Financial Daily from THE HINDU group of publications
Monday, Feb 27, 2006
Money & Banking
Bonds lower on fears of higher borrowings
BONDS continued to be weak in thin and listless trading ahead of Budget.
Traders said that the weakness stemmed from anticipation of higher government borrowings to offset revenue slippages and higher capital expenditure. Revenue slippages were mostly in some of the indirect taxes and the inability to raise sufficient non-tax revenues during the year.
Dividends from oil companies are unlikely in view of the losses being incurred by them.
Oil companies were in the markets for meeting their import payment obligations. Bankers said that the weakening in oil prices also failed to make any impact, since the weighted average import prices continued to be high.
However, if the present trend of softening oil prices continues, then the average import price is also likely to reduce, traders said.
As a result, liquidity remained tight, evident from the Liquidity Adjustment Facility auctions.
Banks drew Rs 12,775 crore through the repo window. Besides, at the 91-day T-bill auctions, the cut-off yields and the weighted average yields converged. Both these yields were 6.69 per cent. At the 182-day T-bill auctions, the yields were 6.74 per cent. Bankers said that this implied that short-term interest rate expectations were high. The high expectations were despite the release of liquidity through redemption of some of the market stabilisation securities, during the last few weeks. As a result, the 10-year yield to maturity settled at 7.37 per cent on a weighted average basis, up from the previous week's 7.29 per cent.
Low trading volumes
The undertone was weak, evident from the low trading volumes of about Rs 750 crore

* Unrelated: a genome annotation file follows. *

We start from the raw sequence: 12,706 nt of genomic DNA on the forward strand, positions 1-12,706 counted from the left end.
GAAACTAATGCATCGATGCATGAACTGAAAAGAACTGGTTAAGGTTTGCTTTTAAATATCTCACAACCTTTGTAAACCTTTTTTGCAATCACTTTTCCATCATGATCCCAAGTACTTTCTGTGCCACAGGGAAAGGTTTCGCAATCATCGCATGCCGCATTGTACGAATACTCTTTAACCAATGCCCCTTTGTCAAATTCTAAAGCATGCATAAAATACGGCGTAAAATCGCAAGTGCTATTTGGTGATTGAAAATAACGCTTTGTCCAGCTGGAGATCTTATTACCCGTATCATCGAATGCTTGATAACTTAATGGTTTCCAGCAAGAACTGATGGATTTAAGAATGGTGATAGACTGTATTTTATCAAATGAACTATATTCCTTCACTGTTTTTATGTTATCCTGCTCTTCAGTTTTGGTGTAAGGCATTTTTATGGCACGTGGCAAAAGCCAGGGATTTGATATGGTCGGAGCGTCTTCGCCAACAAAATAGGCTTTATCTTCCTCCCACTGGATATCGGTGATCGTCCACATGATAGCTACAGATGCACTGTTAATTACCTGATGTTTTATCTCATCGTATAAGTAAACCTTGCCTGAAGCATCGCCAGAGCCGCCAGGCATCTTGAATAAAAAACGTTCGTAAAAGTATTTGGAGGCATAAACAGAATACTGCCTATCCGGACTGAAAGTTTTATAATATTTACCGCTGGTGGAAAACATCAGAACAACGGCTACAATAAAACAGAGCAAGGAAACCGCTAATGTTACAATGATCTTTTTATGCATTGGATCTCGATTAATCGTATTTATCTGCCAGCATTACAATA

Spreads continued to narrow. The spread between one year and 29 years was about 70 basis points. The narrow spreads were more driven by rising short-term interest rates, though at the long-end yields were flat.
The trend was partly driven by the large number of sellers for short-term securities. At the same time, there were neither sellers nor buyers for long-term securities. This was partly because Life Insurance Corporation had already mopped up most of the long-term securities.
Life insurers not keen
Besides, none of the life insurers were interested in making purchases at this juncture, when the outlook for interest rates was bearish.
The bearish outlook was also reinforced by the widening one-year real interest rates. With inflation at 4.02 per cent, based on the wholesale price, the real yield for one year moved up to 2.86 per cent. But, bankers said that these high real yields implied that there could be a correction in the offing, though may not necessarily be in the form of a drop in real yields. It could also be in the form of a rise in inflation, they added.
The high inflation expectation stemmed from the fact that during the last few months, inflation was kept under control, partly through exchange rate adjustments by allowing the rupee to remain strong against the dollar.
However, with the rise in the deficits, sustaining the current high rupee level was not possible, bankers said. Exchange rates could move southwards, especially after the next round of increases in US interest rates, bankers added.
This was evident from the current high forward premia, which was upwards of 3 per cent for up to three months.
This high forward premia was entirely on account of a slowdown in inflows, both current account and non-debt capital account. Slowdown in current account flows was largely on account of exporters deferring their inward remittances.
Foreign institutional investment, a key component in the non-debt capital, has slowed, since some FIIs preferred to wait for the Budget
Besides, many of the FIIs have moved back to home turfs, especially since short-term yields in the US have improved.
But, non-debt capital account flows were expected to be reversed, as more non-resident investors begin entering the domestic equity markets, bankers said.
This was partly reflected in the forex reserves accretion. For the latest week, accretions were $811 million, though large volumes came from the recent funds raised by domestic corporates in the form of cross border debt/equity resources.
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